In fact, the property which is the subject of the JPR partnership was leased from Newpar. (PPM at 19-22). Accordingly, a letter informing the JPR partners of problems encountered with the Newpar property per se informed them of problems with the JPR property. The relationship of Newpar to JPR would have been obvious to anyone who took the time to even briefly review the PPM.
Equitable tolling is not available to toll a statute of limitation until a cause of action is presented in its entirety to the complaining party; rather, it tolls the statute of limitations only until the party has enough facts to put him on notice of his potential claim. Crowell v. Bilandic, 81 Ill.2d 422, 411 N.E.2d 16, 44 Ill.Dec. 110 (1980) (petitioners could not claim fraudulent concealment sufficient to toll the statute of limitations where they had easy access to the information which would have informed them of facts giving rise to their claim); see also Hupp v. Gray, 500 F.2d 993, 996 (7th Cir. 1974). Thus, since plaintiffs had sufficient information by May 1982 to put them on notice of a potential claim against Litwin, they lost the benefit of equitable tolling at that time and each of the applicable statutes of limitations began to run.
The limitations period for claims arising under Illinois securities law is three years.
Plaintiffs also brought a claim under the Illinois Consumer Fraud and Deceptive Practices Act; that statute has a three-year limitation period as well. The common law fraud and breach of fiduciary duty claims are each subject to a five-year limitation. The § 10(b) claim is subject to the analogous state limitation period, that is, three years. Suslick v. Rothschild Securities Corp., 741 F.2d 1000, 1004 (7th Cir. 1984). Whether or not these limitations periods may have been tolled at all, they each began to run no later than May 1982 and thus each expired by the time plaintiffs filed their complaint, in August 1987.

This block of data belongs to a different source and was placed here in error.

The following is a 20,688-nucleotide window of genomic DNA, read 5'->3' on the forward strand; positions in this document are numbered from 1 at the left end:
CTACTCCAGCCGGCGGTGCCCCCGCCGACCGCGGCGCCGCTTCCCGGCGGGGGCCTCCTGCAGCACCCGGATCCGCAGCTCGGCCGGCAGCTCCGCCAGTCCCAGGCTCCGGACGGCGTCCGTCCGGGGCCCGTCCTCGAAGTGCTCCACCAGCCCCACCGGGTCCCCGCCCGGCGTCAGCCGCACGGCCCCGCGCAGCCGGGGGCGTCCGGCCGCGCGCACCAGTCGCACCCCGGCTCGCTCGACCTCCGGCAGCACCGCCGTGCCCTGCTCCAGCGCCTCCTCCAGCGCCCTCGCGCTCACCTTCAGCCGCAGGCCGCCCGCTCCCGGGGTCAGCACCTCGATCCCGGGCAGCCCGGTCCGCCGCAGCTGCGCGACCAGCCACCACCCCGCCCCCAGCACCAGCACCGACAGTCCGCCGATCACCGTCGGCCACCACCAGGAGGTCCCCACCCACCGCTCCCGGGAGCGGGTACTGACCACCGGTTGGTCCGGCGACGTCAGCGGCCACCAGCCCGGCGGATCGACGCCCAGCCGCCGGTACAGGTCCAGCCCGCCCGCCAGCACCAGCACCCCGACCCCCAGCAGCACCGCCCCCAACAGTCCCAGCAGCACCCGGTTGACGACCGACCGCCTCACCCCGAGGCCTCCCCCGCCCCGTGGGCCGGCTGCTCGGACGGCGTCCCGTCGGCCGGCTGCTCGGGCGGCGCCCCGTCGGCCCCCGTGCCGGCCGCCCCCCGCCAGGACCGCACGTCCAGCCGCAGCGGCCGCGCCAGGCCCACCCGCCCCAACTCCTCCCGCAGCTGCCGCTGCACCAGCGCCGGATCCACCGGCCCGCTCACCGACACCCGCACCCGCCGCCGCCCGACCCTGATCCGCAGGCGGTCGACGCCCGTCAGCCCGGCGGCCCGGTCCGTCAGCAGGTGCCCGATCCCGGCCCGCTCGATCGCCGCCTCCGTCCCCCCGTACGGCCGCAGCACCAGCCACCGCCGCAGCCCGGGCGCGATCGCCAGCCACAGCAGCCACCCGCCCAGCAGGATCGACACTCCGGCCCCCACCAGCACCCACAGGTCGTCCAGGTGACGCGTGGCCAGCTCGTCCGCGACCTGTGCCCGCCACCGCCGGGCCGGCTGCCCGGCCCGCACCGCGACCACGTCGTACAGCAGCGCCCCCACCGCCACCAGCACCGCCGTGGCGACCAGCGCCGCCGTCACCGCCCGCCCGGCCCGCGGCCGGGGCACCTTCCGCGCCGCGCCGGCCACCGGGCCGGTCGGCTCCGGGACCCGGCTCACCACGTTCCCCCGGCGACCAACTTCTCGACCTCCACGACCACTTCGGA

MOTION TO AMEND THE COMPLAINT
After the motions for summary judgment were filed, and after two years of discovery, plaintiffs also moved to amend their complaint to allege a further instance of fraud, specifically, that the partnership was undersubscribed. Defendants responded to the motion with a general statement that they would be prejudiced if the complaint were amended at this late date. This court requested that defendants submit a more specific statement of the manner in which they would be prejudiced, but defendants have not done so. Nonetheless, the statute of limitation, discussed above, makes the motion to amend futile.
Plaintiffs had enough information by 1982 to put them on notice of problems with the partnership. That there was yet another problem of which they were not aware does not suffice to toll the statute beyond that date. A proposed amendment which could not survive a motion for summary judgment should not be allowed. See Wilson v. American Trans Air, Inc., 874 F.2d 386, 392 (7th Cir. 1989); see also cases cited in In re Olympia Brewing Co. Securities Litigation, 674 F. Supp. 597, 605 (N.D. Ill. 1987). Accordingly, plaintiffs' motion to amend their complaint is denied.
For these reasons, summary judgment is granted as to defendants Litwin and Clapp & Eisenberg. Defendant Stavriotis has already been dismissed from the case and a default judgment was entered against defendant Santi. The motion to amend the complaint is denied.
DATE: October 24, 1989